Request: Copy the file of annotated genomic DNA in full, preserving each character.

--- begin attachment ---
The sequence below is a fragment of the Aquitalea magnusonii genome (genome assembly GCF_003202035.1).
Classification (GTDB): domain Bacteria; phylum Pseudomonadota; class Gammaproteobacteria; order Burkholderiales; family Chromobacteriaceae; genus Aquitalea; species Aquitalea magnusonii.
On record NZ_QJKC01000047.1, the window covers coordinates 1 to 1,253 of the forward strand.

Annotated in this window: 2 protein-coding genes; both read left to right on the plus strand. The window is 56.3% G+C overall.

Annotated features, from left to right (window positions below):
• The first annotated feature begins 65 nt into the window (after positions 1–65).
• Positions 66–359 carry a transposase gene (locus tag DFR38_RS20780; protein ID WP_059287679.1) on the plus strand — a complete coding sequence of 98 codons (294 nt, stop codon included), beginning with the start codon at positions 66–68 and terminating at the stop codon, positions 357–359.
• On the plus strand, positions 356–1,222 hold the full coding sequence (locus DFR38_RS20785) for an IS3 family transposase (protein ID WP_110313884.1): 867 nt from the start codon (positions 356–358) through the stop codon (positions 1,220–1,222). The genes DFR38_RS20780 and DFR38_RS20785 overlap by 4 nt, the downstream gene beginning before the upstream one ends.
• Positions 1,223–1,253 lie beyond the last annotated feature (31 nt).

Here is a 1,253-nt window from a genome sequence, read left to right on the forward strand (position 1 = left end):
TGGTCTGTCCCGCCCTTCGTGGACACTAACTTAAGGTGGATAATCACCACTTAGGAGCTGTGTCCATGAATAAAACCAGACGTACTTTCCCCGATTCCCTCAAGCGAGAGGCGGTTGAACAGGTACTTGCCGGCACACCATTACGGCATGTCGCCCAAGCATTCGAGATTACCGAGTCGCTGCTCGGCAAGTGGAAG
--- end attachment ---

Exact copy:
The sequence below is a fragment of the Aquitalea magnusonii genome (genome assembly GCF_003202035.1).
Classification (GTDB): domain Bacteria; phylum Pseudomonadota; class Gammaproteobacteria; order Burkholderiales; family Chromobacteriaceae; genus Aquitalea; species Aquitalea magnusonii.
On record NZ_QJKC01000047.1, the window covers coordinates 1 to 1,253 of the forward strand.

Annotated in this window: 2 protein-coding genes; both read left to right on the plus strand. The window is 56.3% G+C overall.

Annotated features, from left to right (window positions below):
• The first annotated feature begins 65 nt into the window (after positions 1–65).
• Positions 66–359 carry a transposase gene (locus tag DFR38_RS20780; protein ID WP_059287679.1) on the plus strand — a complete coding sequence of 98 codons (294 nt, stop codon included), beginning with the start codon at positions 66–68 and terminating at the stop codon, positions 357–359.
• On the plus strand, positions 356–1,222 hold the full coding sequence (locus DFR38_RS20785) for an IS3 family transposase (protein ID WP_110313884.1): 867 nt from the start codon (positions 356–358) through the stop codon (positions 1,220–1,222). The genes DFR38_RS20780 and DFR38_RS20785 overlap by 4 nt, the downstream gene beginning before the upstream one ends.
• Positions 1,223–1,253 lie beyond the last annotated feature (31 nt).

Here is a 1,253-nt window from a genome sequence, read left to right on the forward strand (position 1 = left end):
TGGTCTGTCCCGCCCTTCGTGGACACTAACTTAAGGTGGATAATCACCACTTAGGAGCTGTGTCCATGAATAAAACCAGACGTACTTTCCCCGATTCCCTCAAGCGAGAGGCGGTTGAACAGGTACTTGCCGGCACACCATTACGGCATGTCGCCCAAGCATTCGAGATTACCGAGTCGCTGCTCGGCAAGTGGAAG